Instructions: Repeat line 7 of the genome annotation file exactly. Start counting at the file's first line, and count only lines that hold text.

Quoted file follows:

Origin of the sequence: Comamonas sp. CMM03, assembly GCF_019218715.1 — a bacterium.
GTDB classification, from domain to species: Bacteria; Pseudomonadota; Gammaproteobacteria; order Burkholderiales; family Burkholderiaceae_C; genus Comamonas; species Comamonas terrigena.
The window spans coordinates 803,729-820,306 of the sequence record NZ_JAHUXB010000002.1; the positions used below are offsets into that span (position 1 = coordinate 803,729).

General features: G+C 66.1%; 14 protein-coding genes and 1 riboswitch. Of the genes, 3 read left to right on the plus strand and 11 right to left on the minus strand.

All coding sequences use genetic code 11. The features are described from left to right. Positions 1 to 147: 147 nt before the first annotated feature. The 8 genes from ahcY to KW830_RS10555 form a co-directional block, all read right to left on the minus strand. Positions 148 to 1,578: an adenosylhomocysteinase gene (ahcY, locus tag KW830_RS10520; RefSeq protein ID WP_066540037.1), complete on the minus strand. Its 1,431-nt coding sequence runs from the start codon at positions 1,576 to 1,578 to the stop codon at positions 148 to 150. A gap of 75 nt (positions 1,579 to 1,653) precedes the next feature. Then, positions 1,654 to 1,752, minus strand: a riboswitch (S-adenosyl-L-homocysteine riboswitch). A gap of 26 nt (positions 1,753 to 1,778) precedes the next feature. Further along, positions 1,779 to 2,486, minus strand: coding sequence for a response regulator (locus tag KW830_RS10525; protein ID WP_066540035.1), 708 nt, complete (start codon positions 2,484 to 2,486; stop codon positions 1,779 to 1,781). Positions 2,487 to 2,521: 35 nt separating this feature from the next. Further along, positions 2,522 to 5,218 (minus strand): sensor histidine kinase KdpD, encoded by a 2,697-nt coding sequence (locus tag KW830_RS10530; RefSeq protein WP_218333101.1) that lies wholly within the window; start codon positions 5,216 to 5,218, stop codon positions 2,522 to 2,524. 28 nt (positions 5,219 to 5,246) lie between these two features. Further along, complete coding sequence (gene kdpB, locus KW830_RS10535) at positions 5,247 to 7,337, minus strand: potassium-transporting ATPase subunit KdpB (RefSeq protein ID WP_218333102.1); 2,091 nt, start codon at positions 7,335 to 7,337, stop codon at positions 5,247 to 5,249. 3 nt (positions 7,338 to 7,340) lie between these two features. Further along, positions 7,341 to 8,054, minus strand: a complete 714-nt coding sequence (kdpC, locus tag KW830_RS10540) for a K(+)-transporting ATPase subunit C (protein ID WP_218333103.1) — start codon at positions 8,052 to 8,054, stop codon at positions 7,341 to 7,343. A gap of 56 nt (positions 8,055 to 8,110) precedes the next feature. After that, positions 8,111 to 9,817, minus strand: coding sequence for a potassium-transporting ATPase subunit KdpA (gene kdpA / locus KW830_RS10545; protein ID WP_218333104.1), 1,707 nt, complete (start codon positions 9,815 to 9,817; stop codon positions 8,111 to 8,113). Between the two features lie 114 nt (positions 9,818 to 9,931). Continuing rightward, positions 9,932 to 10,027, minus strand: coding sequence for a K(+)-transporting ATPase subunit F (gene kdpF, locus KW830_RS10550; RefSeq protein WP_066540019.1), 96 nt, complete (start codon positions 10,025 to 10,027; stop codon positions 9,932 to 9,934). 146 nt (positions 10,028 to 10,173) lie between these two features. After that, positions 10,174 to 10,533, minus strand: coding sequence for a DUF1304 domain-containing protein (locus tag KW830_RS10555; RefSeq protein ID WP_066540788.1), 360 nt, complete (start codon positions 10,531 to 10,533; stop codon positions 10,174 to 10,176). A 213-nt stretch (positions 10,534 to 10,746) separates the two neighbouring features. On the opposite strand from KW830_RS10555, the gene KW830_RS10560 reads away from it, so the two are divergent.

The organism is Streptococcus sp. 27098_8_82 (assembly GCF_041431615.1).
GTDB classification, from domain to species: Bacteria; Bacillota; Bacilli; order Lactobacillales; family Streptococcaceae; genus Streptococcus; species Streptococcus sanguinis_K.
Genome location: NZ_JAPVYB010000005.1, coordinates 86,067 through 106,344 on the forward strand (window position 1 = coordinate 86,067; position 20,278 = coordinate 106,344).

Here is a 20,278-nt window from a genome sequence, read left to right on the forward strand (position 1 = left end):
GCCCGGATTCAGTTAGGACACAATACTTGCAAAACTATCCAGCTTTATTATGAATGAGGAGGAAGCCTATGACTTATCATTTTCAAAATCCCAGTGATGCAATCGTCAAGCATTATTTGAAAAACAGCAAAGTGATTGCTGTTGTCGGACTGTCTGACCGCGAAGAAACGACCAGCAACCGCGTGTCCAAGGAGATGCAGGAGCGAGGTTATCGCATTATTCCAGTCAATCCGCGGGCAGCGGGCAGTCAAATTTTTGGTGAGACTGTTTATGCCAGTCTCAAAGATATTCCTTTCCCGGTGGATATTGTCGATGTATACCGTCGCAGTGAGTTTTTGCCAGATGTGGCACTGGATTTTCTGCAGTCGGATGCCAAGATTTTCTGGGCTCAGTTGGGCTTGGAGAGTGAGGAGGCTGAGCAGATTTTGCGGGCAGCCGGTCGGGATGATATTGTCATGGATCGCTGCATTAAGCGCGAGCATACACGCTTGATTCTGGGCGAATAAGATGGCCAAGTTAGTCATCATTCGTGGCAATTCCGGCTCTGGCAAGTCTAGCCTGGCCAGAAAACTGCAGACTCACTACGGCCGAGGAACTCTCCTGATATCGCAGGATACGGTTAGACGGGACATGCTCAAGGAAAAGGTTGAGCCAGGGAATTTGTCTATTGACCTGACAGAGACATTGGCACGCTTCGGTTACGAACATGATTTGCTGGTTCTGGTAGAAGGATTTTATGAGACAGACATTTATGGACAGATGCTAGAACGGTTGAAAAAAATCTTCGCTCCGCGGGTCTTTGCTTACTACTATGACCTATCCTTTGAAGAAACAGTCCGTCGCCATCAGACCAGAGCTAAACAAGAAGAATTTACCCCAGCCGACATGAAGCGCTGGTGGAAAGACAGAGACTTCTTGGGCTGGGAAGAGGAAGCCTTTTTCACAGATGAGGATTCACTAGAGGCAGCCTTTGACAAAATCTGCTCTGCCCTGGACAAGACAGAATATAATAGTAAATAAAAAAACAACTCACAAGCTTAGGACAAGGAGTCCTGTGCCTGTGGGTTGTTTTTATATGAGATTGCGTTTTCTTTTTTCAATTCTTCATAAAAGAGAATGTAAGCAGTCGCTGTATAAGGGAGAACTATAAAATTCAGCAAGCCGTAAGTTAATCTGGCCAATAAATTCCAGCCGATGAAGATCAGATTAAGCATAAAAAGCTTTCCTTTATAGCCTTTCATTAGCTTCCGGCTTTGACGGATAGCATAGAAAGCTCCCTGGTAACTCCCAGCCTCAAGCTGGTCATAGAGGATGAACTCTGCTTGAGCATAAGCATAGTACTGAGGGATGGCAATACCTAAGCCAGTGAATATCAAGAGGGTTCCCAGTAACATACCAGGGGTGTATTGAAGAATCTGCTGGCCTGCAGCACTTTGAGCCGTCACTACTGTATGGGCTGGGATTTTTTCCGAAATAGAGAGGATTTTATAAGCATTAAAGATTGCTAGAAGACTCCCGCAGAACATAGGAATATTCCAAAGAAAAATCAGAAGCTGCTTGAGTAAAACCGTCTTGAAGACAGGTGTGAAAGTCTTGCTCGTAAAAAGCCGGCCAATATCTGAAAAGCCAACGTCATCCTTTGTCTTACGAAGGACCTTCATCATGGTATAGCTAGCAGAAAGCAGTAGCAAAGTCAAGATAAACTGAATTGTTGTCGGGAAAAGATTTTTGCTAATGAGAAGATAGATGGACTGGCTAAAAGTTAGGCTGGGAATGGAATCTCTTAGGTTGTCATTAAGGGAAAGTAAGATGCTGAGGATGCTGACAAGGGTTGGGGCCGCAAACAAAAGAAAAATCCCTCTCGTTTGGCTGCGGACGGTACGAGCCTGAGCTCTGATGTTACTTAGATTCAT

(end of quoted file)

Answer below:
GTDB classification, from domain to species: Bacteria; Bacillota; Bacilli; order Lactobacillales; family Streptococcaceae; genus Streptococcus; species Streptococcus sanguinis_K.